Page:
20 Clues Your Child Is Difficult

by Jessica Stark

All kids can be difficult, yes. But not every kid is a difficult child. Friends tell stories about their “little monsters,” and I find myself searching for the punch line. A tantrum here, a blowout there, a 10-minute crying jag. Embarrassing and maddening? Sure. But a difficult child? Nope. Talk to me when your child gets tackled to the ground by a TSA agent. Twice.

You might have a difficult child if…

1. It took your child three months or more to master potty training. However, he mastered the art of the revenge pee on the very first day.

Your timeout chair smells worse than a D.C. parking garage on a hot day. #toddlerjustice

2. Only the first of the three tenets of the Declaration of Independence apply in your house: Life. There is no liberty where you live, and you certainly are not permitted to pursue happiness.

Life under the Imperial Crown doesn’t seem bad at all. Housing a British soldier could not have been as bad as living with an iPad-wielding tyrant. The soldier might have a gun, sure, but the toddler has Caillou. And Barney. And Daniel frickin’ Tiger.

3. When people have asked how your weekend went and you reply, “It was a shitstorm,” you mean it. Literally.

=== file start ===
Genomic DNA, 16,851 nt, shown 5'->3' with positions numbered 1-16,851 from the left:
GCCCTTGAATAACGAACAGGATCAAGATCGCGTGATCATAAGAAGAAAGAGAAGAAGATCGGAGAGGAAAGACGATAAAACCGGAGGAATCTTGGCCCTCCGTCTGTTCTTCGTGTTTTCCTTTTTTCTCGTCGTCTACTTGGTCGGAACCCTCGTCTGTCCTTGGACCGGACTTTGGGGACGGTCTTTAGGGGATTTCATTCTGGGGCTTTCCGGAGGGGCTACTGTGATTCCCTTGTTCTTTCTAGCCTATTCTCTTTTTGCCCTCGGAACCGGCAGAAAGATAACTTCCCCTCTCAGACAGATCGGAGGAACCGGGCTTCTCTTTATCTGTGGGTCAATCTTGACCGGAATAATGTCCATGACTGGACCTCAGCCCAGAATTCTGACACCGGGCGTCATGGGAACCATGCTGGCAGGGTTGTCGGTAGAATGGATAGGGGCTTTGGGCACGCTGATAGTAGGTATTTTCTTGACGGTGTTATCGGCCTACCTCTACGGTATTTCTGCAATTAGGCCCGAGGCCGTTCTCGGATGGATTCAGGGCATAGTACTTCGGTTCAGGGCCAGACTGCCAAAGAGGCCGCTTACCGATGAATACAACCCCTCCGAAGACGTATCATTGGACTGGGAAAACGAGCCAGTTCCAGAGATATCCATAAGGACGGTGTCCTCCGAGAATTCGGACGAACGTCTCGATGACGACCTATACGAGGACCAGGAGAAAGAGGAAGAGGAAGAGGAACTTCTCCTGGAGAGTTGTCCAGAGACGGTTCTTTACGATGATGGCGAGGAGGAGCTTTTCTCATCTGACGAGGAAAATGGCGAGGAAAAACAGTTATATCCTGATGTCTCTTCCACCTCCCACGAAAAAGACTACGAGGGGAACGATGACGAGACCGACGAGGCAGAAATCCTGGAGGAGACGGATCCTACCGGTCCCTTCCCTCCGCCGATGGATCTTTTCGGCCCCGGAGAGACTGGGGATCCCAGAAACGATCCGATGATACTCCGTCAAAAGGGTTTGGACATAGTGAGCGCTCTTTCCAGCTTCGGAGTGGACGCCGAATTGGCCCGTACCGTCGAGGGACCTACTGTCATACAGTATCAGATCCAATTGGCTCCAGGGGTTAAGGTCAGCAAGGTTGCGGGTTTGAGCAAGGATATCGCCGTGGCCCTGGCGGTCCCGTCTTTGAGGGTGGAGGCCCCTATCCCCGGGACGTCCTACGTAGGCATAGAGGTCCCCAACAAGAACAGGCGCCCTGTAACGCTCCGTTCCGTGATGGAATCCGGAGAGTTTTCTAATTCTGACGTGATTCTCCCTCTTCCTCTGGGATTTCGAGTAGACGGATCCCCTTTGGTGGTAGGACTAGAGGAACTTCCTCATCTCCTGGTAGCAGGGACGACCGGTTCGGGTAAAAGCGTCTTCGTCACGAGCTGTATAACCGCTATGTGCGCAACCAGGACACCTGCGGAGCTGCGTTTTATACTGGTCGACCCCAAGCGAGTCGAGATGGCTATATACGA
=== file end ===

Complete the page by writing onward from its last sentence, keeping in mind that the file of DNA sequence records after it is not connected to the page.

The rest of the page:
Literally. When your weekend has revolved around enemas, suppositories and Miralax, you may very well have a difficult child.

4. Every doctor in the practice has seen your child. None of them know what’s wrong.

If there’s a condition that afflicts fewer than 20 percent of children, there’s a good chance a difficult child will get it. Unrelenting cough? Check. Patches of skin mysteriously falling off? Check. Nothing life-threatening, just persistent, annoying and undiagnosable? Checkity check check check. Unexplained skin rashes are a favorite among this crew.

5. The 5 s’s did not apply to your child. DID NOT APPLY. You still get the urge to hit something when someone mentions swaddling or The Happiest Baby on the Block.

6. When well-meaning friends ask you when your child first slept through the night, you smile, shake your head and say, “We’re still waiting.” You quietly imagine a scenario in which you rig their home alarm system to go off sporadically at least three times every night for 14 days. Then you give them a three-day reprieve. On the 18th day, you give them your child and say “good luck.” But you don’t mean it. You mean, “Suffer, bitches.”

Or you imagine yourself head-butting them—just hard enough that they can taste a little blood.

7. Your parents kindly suggest you get a hotel room or stay with a friend when you visit, “so everyone can be more comfortable.” Your parents are empty-nesters in a spacious 4-bedroom, 3.5-bathroom house with large, fenced in yard.

8. Upon your his insistence, you’ve taken your child to a store fully outfitted in his Halloween costume. It wasn’t Halloween.

9. You’ve delayed making major life decisions for fear of upsetting your child’s routine.

We are in a house that is approximately 800 square feet, one bedroom and one bathroom too small for us. We don’t like the middle school we’re districted to and aren’t really crazy about the amenities around town. However, neither of us wants to deal with moving our difficult child into a different house. So we plan to retire here. It’s just easier that way.